I enjoyed reading your informative article on VIA and systems area networks (CI No 3,552), which you refer to as SANs. However, the computer industry is currently using the acronym SAN to represent Storage Area Networks, a term that is gaining very rapid acceptance by both customers and industry and Wall Street analysts alike. (I […]
I enjoyed reading your informative article on VIA and systems area networks (CI No 3,552), which you refer to as SANs. However, the computer industry is currently using the acronym SAN to represent Storage Area Networks, a term that is gaining very rapid acceptance by both customers and industry and Wall Street analysts alike. (I believe the term was first coined nearly two years ago by Howie Fong at Gadzooks). I would humbly suggest that there would be less confusion all round if the term SAN is left to represent Storage Area Networks. In fact, Fibre Channel based SANs are very likely to support VIA (as well as SCSI3 and IP) as a higher layer, and clustering is very much a part of the Storage Area Network. Any suggestions you may have to help differentiate these two network cousins would be most welcome.
Best regards, Philip Black, CEO Box Hill Systems Corp email@example.com
The Editor replies:
Thanks you for your comments, and I agree that dual use of the SAN acronym can cause confusion. But it does appear to me that system area networks might have a prior claim to the acronym. The first reference in Computergram to SANs was in July 1995 (CI No 2,707), coined by Tandem Computers Inc for its ServerNet interconnect. Tandem used the term regularly from that date on. It’s true the SAN term didn’t start getting picked up by other companies until the end of 1996 and the beginning of 1997, and didn’t become a popular term until it was used by Compaq, Intel and Microsoft for the VIA announcement in March 1997. But the first storage area network references in our publications do not occur until 1997, in connection with companies such as Gadzoox and Brocade, and references are few and far between until this year.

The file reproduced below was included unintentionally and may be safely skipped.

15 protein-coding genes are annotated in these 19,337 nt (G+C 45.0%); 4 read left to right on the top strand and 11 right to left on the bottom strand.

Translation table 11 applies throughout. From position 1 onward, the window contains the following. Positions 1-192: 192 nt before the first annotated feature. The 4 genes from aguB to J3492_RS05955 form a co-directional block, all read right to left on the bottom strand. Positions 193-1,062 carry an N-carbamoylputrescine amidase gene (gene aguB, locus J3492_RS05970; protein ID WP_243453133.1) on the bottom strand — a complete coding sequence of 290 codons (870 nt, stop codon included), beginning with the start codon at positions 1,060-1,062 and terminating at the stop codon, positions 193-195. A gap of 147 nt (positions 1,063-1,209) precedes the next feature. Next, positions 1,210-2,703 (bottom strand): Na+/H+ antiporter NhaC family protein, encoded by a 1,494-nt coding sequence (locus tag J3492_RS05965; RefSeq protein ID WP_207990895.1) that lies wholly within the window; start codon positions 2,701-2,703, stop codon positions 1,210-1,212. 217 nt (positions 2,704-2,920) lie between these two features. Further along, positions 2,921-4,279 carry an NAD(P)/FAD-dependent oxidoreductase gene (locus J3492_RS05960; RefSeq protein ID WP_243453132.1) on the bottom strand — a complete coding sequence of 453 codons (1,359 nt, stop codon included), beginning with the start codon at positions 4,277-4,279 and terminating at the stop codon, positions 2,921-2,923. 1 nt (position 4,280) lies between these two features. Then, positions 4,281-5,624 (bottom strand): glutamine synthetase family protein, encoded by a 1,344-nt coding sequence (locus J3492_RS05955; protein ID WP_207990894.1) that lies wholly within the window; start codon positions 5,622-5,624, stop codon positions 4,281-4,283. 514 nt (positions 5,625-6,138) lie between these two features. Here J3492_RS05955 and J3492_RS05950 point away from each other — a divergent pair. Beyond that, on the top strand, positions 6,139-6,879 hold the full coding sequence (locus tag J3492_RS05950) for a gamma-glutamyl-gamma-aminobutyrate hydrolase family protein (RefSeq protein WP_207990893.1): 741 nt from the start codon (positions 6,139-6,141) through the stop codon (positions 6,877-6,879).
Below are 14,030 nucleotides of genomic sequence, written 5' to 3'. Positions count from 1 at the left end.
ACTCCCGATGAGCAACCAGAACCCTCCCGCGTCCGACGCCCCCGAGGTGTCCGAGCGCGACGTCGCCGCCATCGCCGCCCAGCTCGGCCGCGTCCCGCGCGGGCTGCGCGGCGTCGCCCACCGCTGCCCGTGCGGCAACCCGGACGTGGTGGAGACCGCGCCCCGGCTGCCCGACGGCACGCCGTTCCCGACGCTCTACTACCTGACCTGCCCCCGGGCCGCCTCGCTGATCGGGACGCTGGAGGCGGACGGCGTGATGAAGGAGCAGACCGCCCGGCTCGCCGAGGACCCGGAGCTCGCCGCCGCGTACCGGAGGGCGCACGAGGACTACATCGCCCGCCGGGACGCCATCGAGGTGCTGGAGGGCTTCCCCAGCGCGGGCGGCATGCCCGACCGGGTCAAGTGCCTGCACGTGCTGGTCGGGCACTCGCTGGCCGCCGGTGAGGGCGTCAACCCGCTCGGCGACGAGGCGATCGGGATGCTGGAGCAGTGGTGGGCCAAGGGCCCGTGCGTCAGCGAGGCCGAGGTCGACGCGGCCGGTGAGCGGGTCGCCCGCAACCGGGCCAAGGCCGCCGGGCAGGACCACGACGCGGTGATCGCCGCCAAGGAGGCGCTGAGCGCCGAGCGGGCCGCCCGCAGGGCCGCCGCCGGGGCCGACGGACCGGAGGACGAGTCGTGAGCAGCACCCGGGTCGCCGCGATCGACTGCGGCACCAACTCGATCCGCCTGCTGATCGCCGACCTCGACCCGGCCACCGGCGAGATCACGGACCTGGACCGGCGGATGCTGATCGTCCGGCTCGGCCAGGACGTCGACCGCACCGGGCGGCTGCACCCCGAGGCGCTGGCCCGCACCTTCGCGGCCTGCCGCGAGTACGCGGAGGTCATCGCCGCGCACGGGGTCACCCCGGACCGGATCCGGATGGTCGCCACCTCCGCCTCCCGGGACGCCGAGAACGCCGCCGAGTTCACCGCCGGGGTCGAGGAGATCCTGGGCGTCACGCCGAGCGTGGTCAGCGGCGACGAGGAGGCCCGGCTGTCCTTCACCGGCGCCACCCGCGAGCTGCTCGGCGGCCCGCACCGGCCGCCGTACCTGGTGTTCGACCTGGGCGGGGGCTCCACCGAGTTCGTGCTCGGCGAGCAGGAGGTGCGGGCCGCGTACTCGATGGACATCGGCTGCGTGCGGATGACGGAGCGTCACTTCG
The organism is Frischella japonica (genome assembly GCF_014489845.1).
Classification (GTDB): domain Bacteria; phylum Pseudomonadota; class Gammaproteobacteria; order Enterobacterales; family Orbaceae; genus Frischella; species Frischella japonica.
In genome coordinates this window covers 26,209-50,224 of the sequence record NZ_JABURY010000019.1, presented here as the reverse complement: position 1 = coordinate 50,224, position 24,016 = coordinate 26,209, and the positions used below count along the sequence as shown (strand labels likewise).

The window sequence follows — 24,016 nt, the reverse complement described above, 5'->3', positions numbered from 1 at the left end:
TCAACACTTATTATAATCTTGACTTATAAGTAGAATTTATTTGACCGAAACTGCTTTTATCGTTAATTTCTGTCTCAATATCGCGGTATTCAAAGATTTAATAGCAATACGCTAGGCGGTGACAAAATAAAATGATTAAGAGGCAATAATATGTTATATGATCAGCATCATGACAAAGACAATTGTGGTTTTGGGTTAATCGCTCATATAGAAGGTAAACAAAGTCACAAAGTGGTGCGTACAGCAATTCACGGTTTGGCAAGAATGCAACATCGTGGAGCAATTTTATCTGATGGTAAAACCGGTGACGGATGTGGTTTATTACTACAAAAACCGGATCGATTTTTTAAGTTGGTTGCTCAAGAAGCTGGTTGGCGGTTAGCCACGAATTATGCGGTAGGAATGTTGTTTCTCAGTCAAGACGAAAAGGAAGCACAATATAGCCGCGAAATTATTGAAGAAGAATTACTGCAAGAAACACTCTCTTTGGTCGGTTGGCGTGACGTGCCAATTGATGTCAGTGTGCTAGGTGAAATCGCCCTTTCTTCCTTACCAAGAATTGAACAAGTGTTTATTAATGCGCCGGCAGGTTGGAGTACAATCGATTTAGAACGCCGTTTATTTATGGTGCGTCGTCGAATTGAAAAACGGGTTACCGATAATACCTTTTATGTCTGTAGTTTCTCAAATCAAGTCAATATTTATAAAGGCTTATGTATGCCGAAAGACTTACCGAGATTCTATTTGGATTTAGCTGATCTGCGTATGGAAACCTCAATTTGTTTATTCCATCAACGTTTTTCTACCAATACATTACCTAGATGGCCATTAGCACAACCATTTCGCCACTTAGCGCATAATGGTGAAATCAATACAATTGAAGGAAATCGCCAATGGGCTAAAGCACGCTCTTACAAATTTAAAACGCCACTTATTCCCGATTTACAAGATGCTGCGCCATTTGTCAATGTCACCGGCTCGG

John Abbott Editor, Computergram International San Francisco
Both System Area Network and Storage Area Network initiatives are not mutually exclusive and in fact are largely complementary, in that both are attempting to drive industry-standards into business-critical enterprise computing. Currently, the initiatives are focusing on different areas, with System Area Networks addressing server-to-server communication standards (IPC) and Storage Area Networks describing server-to-storage communication standards. We envision that in the future these initiatives will converge and instead of differentiating on IPC vs. storage will complement each other by System Area Networks and Storage Area Networks defining the low-level infrastructure and high-level operation standards respectively for a common distributed enterprise computing paradigm. At that time, one SAN term to refer to both initiatives may be most appropriate.